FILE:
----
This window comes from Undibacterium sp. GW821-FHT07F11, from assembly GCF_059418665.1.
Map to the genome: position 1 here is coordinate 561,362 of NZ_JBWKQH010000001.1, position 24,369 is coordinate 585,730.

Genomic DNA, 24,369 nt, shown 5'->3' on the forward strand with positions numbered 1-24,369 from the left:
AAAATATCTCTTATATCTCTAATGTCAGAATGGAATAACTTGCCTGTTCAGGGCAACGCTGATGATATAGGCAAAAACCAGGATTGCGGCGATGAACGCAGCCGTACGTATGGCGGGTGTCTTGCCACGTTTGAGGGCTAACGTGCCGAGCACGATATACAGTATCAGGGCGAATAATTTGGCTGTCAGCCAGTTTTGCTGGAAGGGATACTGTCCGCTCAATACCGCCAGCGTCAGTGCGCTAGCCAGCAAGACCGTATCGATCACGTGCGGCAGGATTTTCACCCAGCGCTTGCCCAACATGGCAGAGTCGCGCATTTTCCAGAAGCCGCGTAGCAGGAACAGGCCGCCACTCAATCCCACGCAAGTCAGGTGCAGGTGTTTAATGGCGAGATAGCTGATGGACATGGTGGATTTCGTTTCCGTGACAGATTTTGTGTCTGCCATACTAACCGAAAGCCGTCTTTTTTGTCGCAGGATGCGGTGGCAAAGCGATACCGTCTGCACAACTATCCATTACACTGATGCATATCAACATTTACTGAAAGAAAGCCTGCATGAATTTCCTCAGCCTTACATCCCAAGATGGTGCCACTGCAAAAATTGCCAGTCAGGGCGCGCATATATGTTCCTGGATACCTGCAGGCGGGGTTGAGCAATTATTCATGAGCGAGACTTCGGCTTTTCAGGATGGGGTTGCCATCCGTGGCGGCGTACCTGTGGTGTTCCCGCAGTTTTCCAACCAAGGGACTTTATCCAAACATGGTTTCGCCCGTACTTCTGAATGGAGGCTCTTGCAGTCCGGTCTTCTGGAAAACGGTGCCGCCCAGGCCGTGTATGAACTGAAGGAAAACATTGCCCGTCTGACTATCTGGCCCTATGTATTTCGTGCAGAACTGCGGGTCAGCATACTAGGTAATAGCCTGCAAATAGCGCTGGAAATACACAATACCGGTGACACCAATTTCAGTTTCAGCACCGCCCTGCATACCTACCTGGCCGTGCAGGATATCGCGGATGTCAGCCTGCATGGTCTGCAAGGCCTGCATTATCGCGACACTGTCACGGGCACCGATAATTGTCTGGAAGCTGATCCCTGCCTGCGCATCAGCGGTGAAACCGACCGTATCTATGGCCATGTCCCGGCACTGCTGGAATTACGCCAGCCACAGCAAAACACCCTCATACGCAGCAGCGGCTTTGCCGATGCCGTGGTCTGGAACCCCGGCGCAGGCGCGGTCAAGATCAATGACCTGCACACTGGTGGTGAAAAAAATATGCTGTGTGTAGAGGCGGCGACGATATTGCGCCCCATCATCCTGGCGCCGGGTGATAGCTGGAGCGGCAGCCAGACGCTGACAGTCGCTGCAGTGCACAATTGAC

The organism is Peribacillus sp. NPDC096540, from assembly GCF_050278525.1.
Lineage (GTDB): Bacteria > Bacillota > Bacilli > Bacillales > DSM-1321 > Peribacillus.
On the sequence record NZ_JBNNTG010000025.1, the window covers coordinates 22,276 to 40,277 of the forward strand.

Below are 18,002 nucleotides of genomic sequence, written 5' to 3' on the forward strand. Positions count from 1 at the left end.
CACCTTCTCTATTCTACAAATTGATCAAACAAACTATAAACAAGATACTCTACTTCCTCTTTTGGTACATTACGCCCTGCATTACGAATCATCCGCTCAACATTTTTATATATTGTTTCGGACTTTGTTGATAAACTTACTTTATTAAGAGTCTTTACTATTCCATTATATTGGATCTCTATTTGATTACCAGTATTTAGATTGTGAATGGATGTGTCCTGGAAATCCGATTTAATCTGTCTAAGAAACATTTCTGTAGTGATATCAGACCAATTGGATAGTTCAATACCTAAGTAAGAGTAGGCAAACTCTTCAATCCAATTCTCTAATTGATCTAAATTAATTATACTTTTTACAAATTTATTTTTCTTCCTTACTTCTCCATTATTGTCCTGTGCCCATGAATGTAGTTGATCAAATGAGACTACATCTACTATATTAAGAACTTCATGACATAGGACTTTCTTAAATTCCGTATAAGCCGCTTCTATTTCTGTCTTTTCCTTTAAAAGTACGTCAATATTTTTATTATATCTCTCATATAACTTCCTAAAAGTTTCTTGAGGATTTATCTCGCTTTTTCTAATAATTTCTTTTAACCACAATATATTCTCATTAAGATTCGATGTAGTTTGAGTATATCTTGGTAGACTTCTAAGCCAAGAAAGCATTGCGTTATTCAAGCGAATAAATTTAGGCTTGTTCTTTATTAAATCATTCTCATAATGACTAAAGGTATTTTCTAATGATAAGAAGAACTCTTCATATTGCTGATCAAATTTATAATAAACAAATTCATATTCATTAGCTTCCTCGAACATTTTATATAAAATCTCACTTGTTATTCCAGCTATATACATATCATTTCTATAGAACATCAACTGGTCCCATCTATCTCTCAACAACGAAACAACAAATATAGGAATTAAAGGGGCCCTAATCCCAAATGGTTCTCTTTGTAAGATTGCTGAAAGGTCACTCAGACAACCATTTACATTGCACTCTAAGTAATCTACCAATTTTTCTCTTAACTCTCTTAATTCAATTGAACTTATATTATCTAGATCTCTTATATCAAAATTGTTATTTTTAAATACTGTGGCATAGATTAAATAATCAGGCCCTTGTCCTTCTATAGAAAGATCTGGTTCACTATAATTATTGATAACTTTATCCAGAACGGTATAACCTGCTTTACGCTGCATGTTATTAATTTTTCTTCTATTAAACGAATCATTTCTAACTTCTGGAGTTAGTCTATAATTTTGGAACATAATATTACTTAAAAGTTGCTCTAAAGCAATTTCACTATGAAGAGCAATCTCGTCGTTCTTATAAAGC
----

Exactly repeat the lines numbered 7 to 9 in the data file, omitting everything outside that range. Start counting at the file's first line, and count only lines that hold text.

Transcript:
On the sequence record NZ_JBNNTG010000025.1, the window covers coordinates 22,276 to 40,277 of the forward strand.

Below are 18,002 nucleotides of genomic sequence, written 5' to 3' on the forward strand. Positions count from 1 at the left end.
CACCTTCTCTATTCTACAAATTGATCAAACAAACTATAAACAAGATACTCTACTTCCTCTTTTGGTACATTACGCCCTGCATTACGAATCATCCGCTCAACATTTTTATATATTGTTTCGGACTTTGTTGATAAACTTACTTTATTAAGAGTCTTTACTATTCCATTATATTGGATCTCTATTTGATTACCAGTATTTAGATTGTGAATGGATGTGTCCTGGAAATCCGATTTAATCTGTCTAAGAAACATTTCTGTAGTGATATCAGACCAATTGGATAGTTCAATACCTAAGTAAGAGTAGGCAAACTCTTCAATCCAATTCTCTAATTGATCTAAATTAATTATACTTTTTACAAATTTATTTTTCTTCCTTACTTCTCCATTATTGTCCTGTGCCCATGAATGTAGTTGATCAAATGAGACTACATCTACTATATTAAGAACTTCATGACATAGGACTTTCTTAAATTCCGTATAAGCCGCTTCTATTTCTGTCTTTTCCTTTAAAAGTACGTCAATATTTTTATTATATCTCTCATATAACTTCCTAAAAGTTTCTTGAGGATTTATCTCGCTTTTTCTAATAATTTCTTTTAACCACAATATATTCTCATTAAGATTCGATGTAGTTTGAGTATATCTTGGTAGACTTCTAAGCCAAGAAAGCATTGCGTTATTCAAGCGAATAAATTTAGGCTTGTTCTTTATTAAATCATTCTCATAATGACTAAAGGTATTTTCTAATGATAAGAAGAACTCTTCATATTGCTGATCAAATTTATAATAAACAAATTCATATTCATTAGCTTCCTCGAACATTTTATATAAAATCTCACTTGTTATTCCAGCTATATACATATCATTTCTATAGAACATCAACTGGTCCCATCTATCTCTCAACAACGAAACAACAAATATAGGAATTAAAGGGGCCCTAATCCCAAATGGTTCTCTTTGTAAGATTGCTGAAAGGTCACTCAGACAACCATTTACATTGCACTCTAAGTAATCTACCAATTTTTCTCTTAACTCTCTTAATTCAATTGAACTTATATTATCTAGATCTCTTATATCAAAATTGTTATTTTTAAATACTGTGGCATAGATTAAATAATCAGGCCCTTGTCCTTCTATAGAAAGATCTGGTTCACTATAATTATTGATAACTTTATCCAGAACGGTATAACCTGCTTTACGCTGCATGTTATTAATTTTTCTTCTATTAAACGAATCATTTCTAACTTCTGGAGTTAGTCTATAATTTTGGAACATAATATTACTTAAAAGTTGCTCTAAAGCAATTTCACTATGAAGAGCAATCTCGTCGTTCTTATAAAGC